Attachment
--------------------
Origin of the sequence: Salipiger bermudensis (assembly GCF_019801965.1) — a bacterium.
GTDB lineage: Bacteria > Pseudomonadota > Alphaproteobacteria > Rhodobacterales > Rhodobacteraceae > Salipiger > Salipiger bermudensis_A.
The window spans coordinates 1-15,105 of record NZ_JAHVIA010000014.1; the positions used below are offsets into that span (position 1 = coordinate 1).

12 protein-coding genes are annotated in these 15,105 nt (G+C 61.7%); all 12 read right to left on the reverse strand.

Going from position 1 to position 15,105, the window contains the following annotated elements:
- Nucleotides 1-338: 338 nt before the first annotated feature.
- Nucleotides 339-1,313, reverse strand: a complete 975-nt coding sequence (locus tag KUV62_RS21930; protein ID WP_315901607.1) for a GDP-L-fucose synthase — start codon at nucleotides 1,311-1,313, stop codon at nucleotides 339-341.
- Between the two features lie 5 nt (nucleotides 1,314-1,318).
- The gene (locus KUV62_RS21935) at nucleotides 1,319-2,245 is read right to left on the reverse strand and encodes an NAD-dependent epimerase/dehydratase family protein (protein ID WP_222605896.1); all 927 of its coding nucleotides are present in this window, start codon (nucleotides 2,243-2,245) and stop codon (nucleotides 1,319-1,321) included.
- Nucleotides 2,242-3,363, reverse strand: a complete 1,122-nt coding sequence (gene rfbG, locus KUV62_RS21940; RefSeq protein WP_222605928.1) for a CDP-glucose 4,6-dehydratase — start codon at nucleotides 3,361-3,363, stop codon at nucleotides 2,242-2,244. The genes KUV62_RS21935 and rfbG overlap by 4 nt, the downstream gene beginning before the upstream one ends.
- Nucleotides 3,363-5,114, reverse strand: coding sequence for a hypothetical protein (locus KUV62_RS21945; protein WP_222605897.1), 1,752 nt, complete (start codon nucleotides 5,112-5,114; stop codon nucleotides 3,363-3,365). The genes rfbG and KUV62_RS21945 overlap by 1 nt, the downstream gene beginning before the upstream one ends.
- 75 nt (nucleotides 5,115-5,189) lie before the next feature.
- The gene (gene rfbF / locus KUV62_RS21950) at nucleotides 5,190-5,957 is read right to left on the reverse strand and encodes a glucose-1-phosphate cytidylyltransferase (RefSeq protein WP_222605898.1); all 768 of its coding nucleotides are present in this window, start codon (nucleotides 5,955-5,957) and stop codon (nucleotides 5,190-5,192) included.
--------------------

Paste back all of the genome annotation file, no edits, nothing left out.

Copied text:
Origin of the sequence: Salipiger bermudensis (assembly GCF_019801965.1) — a bacterium.
GTDB lineage: Bacteria > Pseudomonadota > Alphaproteobacteria > Rhodobacterales > Rhodobacteraceae > Salipiger > Salipiger bermudensis_A.
The window spans coordinates 1-15,105 of record NZ_JAHVIA010000014.1; the positions used below are offsets into that span (position 1 = coordinate 1).

12 protein-coding genes are annotated in these 15,105 nt (G+C 61.7%); all 12 read right to left on the reverse strand.

Going from position 1 to position 15,105, the window contains the following annotated elements:
- Nucleotides 1-338: 338 nt before the first annotated feature.
- Nucleotides 339-1,313, reverse strand: a complete 975-nt coding sequence (locus tag KUV62_RS21930; protein ID WP_315901607.1) for a GDP-L-fucose synthase — start codon at nucleotides 1,311-1,313, stop codon at nucleotides 339-341.
- Between the two features lie 5 nt (nucleotides 1,314-1,318).
- The gene (locus KUV62_RS21935) at nucleotides 1,319-2,245 is read right to left on the reverse strand and encodes an NAD-dependent epimerase/dehydratase family protein (protein ID WP_222605896.1); all 927 of its coding nucleotides are present in this window, start codon (nucleotides 2,243-2,245) and stop codon (nucleotides 1,319-1,321) included.
- Nucleotides 2,242-3,363, reverse strand: a complete 1,122-nt coding sequence (gene rfbG, locus KUV62_RS21940; RefSeq protein WP_222605928.1) for a CDP-glucose 4,6-dehydratase — start codon at nucleotides 3,361-3,363, stop codon at nucleotides 2,242-2,244. The genes KUV62_RS21935 and rfbG overlap by 4 nt, the downstream gene beginning before the upstream one ends.
- Nucleotides 3,363-5,114, reverse strand: coding sequence for a hypothetical protein (locus KUV62_RS21945; protein WP_222605897.1), 1,752 nt, complete (start codon nucleotides 5,112-5,114; stop codon nucleotides 3,363-3,365). The genes rfbG and KUV62_RS21945 overlap by 1 nt, the downstream gene beginning before the upstream one ends.
- 75 nt (nucleotides 5,115-5,189) lie before the next feature.
- The gene (gene rfbF / locus KUV62_RS21950) at nucleotides 5,190-5,957 is read right to left on the reverse strand and encodes a glucose-1-phosphate cytidylyltransferase (RefSeq protein WP_222605898.1); all 768 of its coding nucleotides are present in this window, start codon (nucleotides 5,955-5,957) and stop codon (nucleotides 5,190-5,192) included.